Economists’ expectations have shifted sharply in recent weeks to expect a top-up to the Bank’s £200bn of asset purchases in either October or November, due to financial market turbulence and a stalling global economy.
Speaking to reporters after delivering a speech in London, Mr Broadbent said that he came close to voting to inject more stimulus into the economy this month.
“I can tell you I was reasonably close, so I don’t think it would take much more of a deterioration.
“It depends exactly what you mean by deterioration. Some of these surveys, particularly of output in the eurozone, are consistent with there being (minimal) growth,” he said.
Minutes of the Bank’s last policy meeting showed it may be about to inject more stimulus into the economy, against a backdrop of financial market turbulence and rapidly slowing growth in major economies.
Mr Broadbent said if the asset-buying programme was revived, it was likely that it would focus on buying UK government bonds, as it did first time around.
Business and consumer confidence has suffered in recent months from worries about unsustainable levels of government borrowing in the United States and the eurozone, particularly the fate of Greece, which is at risk of defaulting.
The eurozone debt situation was top of the agenda at this weekend’s International Monetary Fund meeting. Although nothing concrete came of it, Mr Broadbent said he was moderately encouraged by reports of the discussions.
“IMF meetings are not traditionally the place where those (big decisions) happen necessarily.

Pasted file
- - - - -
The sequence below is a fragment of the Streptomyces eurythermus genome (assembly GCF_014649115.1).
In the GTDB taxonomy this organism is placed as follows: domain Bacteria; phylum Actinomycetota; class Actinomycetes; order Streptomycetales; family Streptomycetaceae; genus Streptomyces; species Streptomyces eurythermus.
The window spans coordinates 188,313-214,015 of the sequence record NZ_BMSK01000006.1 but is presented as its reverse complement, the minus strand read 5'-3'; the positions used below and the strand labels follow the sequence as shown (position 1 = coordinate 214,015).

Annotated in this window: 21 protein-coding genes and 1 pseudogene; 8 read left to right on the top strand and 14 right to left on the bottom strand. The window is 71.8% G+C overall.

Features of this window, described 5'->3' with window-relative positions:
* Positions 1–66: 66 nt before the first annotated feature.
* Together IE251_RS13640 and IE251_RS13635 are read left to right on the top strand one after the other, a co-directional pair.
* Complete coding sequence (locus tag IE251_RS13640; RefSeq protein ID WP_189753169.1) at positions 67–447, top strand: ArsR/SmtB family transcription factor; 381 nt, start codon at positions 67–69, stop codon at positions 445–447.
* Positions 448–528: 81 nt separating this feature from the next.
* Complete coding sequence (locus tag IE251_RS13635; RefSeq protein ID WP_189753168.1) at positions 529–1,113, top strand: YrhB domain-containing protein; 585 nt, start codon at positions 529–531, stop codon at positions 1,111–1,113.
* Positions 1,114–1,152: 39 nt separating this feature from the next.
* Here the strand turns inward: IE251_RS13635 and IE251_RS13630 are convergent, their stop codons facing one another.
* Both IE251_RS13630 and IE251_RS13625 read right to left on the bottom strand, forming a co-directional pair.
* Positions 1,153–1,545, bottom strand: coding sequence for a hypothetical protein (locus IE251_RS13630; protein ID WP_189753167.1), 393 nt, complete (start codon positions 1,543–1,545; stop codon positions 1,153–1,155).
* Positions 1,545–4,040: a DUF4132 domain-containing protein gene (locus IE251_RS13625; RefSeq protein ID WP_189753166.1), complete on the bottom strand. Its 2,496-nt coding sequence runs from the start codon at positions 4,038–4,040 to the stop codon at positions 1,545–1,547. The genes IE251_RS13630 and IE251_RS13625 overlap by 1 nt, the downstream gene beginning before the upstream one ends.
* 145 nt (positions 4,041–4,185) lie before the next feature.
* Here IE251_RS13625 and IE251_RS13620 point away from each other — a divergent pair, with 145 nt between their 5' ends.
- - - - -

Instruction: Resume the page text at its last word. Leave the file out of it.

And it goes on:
“I don’t think we should have expected something very precise.
“In some ways, I was at the margin quite surprised and encouraged by getting what we did,” added Mr Broadbent, a Goldman Sachs economist.
But he also warned that markets were getting sceptical of policymakers’ promises, and that the time had come for action rather than words.
In his first public speech since joining the Bank’s Monetary Policy Committee in the summer, Mr Broadbent said a weak global economy would put downward pressure on Britain’s high rate of inflation and that sterling was likely to remain weak for some time to come.
Britain’s monetary policy framework remained credible, as wage growth was slow and medium-term inflation expectations had not risen, he added.
“Slow growth in the United States, the sovereign debt crisis in the euro zone and its knock-on effects on the cost of finance for UK and European banks – all threaten a further tightening in retail credit and a further slowing in domestic activity.”